New Autism Research from the Society for Neuroscience Meeting

I just got home from five days of intense reporting on autism research for SFARI.org at the Society for Neuroscience annual meeting in San Diego.

These are all of my conference reports from the meeting:

Online tools sift through storehouses of brain data

Computer program guides molecular scissors on where to snip

First tadpole model of autism surfaces at conference

Brain’s immune cells boost rapid transmission of signals

Hormone reverses autism-like features in mouse model

Neurons made from people with autism show distinct markers

Gut problems in autism may stem from neuronal connections

Jittery limb movements may predict autism subgroups

Brain findings in autism leave researchers scratching heads

Chemical messenger may drive maternal infection’s effects

Slippery SNPs

About a year ago, researchers in Australia published a study with an incredible claim: A new genetic test, screening for 237 common genetic markers, could predict autism with more than 70 percent accuracy.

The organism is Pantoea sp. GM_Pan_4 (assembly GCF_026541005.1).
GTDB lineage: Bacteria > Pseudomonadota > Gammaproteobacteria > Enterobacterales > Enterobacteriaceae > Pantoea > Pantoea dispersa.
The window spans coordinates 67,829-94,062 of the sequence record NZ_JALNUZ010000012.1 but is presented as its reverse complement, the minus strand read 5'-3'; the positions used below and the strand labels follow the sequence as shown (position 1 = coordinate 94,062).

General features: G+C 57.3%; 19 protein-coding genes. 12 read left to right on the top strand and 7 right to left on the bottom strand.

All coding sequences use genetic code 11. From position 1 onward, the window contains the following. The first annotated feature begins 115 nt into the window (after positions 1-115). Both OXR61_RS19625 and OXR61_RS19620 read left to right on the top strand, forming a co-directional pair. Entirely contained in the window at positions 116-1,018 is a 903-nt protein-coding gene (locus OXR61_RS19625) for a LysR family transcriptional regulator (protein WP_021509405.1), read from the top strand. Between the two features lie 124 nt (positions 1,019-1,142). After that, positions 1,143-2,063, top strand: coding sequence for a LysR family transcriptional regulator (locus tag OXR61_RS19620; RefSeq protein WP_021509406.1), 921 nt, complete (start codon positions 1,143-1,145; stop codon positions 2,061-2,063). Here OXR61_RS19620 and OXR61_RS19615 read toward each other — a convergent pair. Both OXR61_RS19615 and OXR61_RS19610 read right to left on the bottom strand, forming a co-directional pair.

The study, published in Molecular Psychiatry, was widely reported in the popular press with its claims largely unquestioned. But as SFARI.org reported at the time, some experts were strongly skeptical.

For one thing, larger studies had looked for common variants, known as single nucleotide polymorphisms, or SNPs, that up the risk of autism — and had come up short.

“The data look interesting but really need to be tested independently before I would believe the results were scientifically sound,” geneticist Stephen Scherer, director of the Centre for Applied Genomics at the Hospital for Sick Children in Toronto, told me at the time. “There is much room for error, both in study design and interpretation, and too much at stake here to get this wrong.”

As it turns out, the study was indeed wrong. Last week, Benjamin Neale and his colleagues from Massachusetts General Hospital reported in the same journal that the 237-marker panel does not predict autism risk — not by a long shot.

Read more at… 

SFARI.org, October 2013. 

Small Deletions, Duplications of DNA May Up Autism Risk

Two new studies have found more small deletions and duplications of DNA in individuals with autism than in controls. These variants may also affect the severity of the disorder.

The studies mined the sequences of exomes, the regions of the genome that code for proteins.

Autism is strongly genetic: Twin studies have estimated that some 50 to 90 percent of cases are caused by genetic factors. Yet all of the genetic studies of autism put together have identified less than half of these genes.